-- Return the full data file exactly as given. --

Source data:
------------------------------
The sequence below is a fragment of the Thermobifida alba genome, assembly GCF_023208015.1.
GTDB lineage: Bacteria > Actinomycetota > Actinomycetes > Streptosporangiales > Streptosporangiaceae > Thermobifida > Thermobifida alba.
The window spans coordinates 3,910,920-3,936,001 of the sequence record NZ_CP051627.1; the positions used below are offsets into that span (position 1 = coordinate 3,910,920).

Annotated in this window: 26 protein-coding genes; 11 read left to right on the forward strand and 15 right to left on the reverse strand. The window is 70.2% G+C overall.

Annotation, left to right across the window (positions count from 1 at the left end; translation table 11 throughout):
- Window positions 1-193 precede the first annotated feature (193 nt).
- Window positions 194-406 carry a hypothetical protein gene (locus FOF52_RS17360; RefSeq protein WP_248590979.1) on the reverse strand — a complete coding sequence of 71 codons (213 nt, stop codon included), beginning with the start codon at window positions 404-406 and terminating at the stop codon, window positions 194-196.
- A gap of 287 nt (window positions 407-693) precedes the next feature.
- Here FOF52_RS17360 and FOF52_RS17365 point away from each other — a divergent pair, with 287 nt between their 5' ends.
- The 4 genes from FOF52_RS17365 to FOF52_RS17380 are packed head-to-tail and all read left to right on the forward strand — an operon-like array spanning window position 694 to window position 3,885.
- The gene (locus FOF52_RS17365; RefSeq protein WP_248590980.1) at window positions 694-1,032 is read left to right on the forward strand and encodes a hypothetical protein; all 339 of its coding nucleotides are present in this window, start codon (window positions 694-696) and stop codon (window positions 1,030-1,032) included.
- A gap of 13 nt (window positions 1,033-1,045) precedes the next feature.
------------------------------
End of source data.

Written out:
The sequence below is a fragment of the Thermobifida alba genome, assembly GCF_023208015.1.
GTDB lineage: Bacteria > Actinomycetota > Actinomycetes > Streptosporangiales > Streptosporangiaceae > Thermobifida > Thermobifida alba.
The window spans coordinates 3,910,920-3,936,001 of the sequence record NZ_CP051627.1; the positions used below are offsets into that span (position 1 = coordinate 3,910,920).

Annotated in this window: 26 protein-coding genes; 11 read left to right on the forward strand and 15 right to left on the reverse strand. The window is 70.2% G+C overall.

Annotation, left to right across the window (positions count from 1 at the left end; translation table 11 throughout):
- Window positions 1-193 precede the first annotated feature (193 nt).
- Window positions 194-406 carry a hypothetical protein gene (locus FOF52_RS17360; RefSeq protein WP_248590979.1) on the reverse strand — a complete coding sequence of 71 codons (213 nt, stop codon included), beginning with the start codon at window positions 404-406 and terminating at the stop codon, window positions 194-196.
- A gap of 287 nt (window positions 407-693) precedes the next feature.
- Here FOF52_RS17360 and FOF52_RS17365 point away from each other — a divergent pair, with 287 nt between their 5' ends.
- The 4 genes from FOF52_RS17365 to FOF52_RS17380 are packed head-to-tail and all read left to right on the forward strand — an operon-like array spanning window position 694 to window position 3,885.
- The gene (locus FOF52_RS17365; RefSeq protein WP_248590980.1) at window positions 694-1,032 is read left to right on the forward strand and encodes a hypothetical protein; all 339 of its coding nucleotides are present in this window, start codon (window positions 694-696) and stop codon (window positions 1,030-1,032) included.
- A gap of 13 nt (window positions 1,033-1,045) precedes the next feature.